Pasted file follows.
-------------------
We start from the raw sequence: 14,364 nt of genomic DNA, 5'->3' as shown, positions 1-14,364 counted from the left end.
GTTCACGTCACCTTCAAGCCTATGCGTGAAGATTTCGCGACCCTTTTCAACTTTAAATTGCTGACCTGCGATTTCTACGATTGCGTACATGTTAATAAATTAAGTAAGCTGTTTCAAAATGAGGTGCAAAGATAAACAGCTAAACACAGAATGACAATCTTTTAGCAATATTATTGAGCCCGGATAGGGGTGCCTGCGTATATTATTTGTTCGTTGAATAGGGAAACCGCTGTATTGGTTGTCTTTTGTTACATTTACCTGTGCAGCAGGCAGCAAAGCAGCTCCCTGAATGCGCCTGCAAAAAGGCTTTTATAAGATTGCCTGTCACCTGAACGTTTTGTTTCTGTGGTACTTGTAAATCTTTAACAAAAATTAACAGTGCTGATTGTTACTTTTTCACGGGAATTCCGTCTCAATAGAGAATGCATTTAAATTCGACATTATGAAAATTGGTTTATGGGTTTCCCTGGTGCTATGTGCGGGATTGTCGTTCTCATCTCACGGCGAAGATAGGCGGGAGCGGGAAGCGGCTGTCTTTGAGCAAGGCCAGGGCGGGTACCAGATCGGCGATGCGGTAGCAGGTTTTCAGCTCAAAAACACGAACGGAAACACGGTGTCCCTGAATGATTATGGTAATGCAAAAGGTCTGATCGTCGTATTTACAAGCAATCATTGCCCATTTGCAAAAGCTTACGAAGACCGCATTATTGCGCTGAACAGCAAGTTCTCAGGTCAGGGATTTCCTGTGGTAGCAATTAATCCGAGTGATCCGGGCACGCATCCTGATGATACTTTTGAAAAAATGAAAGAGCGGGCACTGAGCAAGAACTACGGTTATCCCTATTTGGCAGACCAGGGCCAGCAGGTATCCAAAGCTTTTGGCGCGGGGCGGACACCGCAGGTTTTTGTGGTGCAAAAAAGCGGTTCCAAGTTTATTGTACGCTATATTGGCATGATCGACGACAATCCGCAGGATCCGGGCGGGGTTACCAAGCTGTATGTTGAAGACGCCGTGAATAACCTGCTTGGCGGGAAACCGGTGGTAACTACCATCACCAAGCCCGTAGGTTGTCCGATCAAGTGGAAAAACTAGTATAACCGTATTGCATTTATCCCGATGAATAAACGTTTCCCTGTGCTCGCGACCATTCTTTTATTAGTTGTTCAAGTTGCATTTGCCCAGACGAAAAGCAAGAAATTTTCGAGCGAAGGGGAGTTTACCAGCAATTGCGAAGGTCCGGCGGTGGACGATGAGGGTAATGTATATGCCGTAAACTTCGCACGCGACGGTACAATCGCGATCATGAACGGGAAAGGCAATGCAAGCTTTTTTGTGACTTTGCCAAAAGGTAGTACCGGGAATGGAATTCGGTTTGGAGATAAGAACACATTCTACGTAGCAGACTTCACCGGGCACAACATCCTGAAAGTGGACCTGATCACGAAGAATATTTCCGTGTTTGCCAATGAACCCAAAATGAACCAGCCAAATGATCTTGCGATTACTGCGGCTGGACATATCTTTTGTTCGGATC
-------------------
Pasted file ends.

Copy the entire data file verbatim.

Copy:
We start from the raw sequence: 14,364 nt of genomic DNA, 5'->3' as shown, positions 1-14,364 counted from the left end.
GTTCACGTCACCTTCAAGCCTATGCGTGAAGATTTCGCGACCCTTTTCAACTTTAAATTGCTGACCTGCGATTTCTACGATTGCGTACATGTTAATAAATTAAGTAAGCTGTTTCAAAATGAGGTGCAAAGATAAACAGCTAAACACAGAATGACAATCTTTTAGCAATATTATTGAGCCCGGATAGGGGTGCCTGCGTATATTATTTGTTCGTTGAATAGGGAAACCGCTGTATTGGTTGTCTTTTGTTACATTTACCTGTGCAGCAGGCAGCAAAGCAGCTCCCTGAATGCGCCTGCAAAAAGGCTTTTATAAGATTGCCTGTCACCTGAACGTTTTGTTTCTGTGGTACTTGTAAATCTTTAACAAAAATTAACAGTGCTGATTGTTACTTTTTCACGGGAATTCCGTCTCAATAGAGAATGCATTTAAATTCGACATTATGAAAATTGGTTTATGGGTTTCCCTGGTGCTATGTGCGGGATTGTCGTTCTCATCTCACGGCGAAGATAGGCGGGAGCGGGAAGCGGCTGTCTTTGAGCAAGGCCAGGGCGGGTACCAGATCGGCGATGCGGTAGCAGGTTTTCAGCTCAAAAACACGAACGGAAACACGGTGTCCCTGAATGATTATGGTAATGCAAAAGGTCTGATCGTCGTATTTACAAGCAATCATTGCCCATTTGCAAAAGCTTACGAAGACCGCATTATTGCGCTGAACAGCAAGTTCTCAGGTCAGGGATTTCCTGTGGTAGCAATTAATCCGAGTGATCCGGGCACGCATCCTGATGATACTTTTGAAAAAATGAAAGAGCGGGCACTGAGCAAGAACTACGGTTATCCCTATTTGGCAGACCAGGGCCAGCAGGTATCCAAAGCTTTTGGCGCGGGGCGGACACCGCAGGTTTTTGTGGTGCAAAAAAGCGGTTCCAAGTTTATTGTACGCTATATTGGCATGATCGACGACAATCCGCAGGATCCGGGCGGGGTTACCAAGCTGTATGTTGAAGACGCCGTGAATAACCTGCTTGGCGGGAAACCGGTGGTAACTACCATCACCAAGCCCGTAGGTTGTCCGATCAAGTGGAAAAACTAGTATAACCGTATTGCATTTATCCCGATGAATAAACGTTTCCCTGTGCTCGCGACCATTCTTTTATTAGTTGTTCAAGTTGCATTTGCCCAGACGAAAAGCAAGAAATTTTCGAGCGAAGGGGAGTTTACCAGCAATTGCGAAGGTCCGGCGGTGGACGATGAGGGTAATGTATATGCCGTAAACTTCGCACGCGACGGTACAATCGCGATCATGAACGGGAAAGGCAATGCAAGCTTTTTTGTGACTTTGCCAAAAGGTAGTACCGGGAATGGAATTCGGTTTGGAGATAAGAACACATTCTACGTAGCAGACTTCACCGGGCACAACATCCTGAAAGTGGACCTGATCACGAAGAATATTTCCGTGTTTGCCAATGAACCCAAAATGAACCAGCCAAATGATCTTGCGATTACTGCGGCTGGACATATCTTTTGTTCGGATC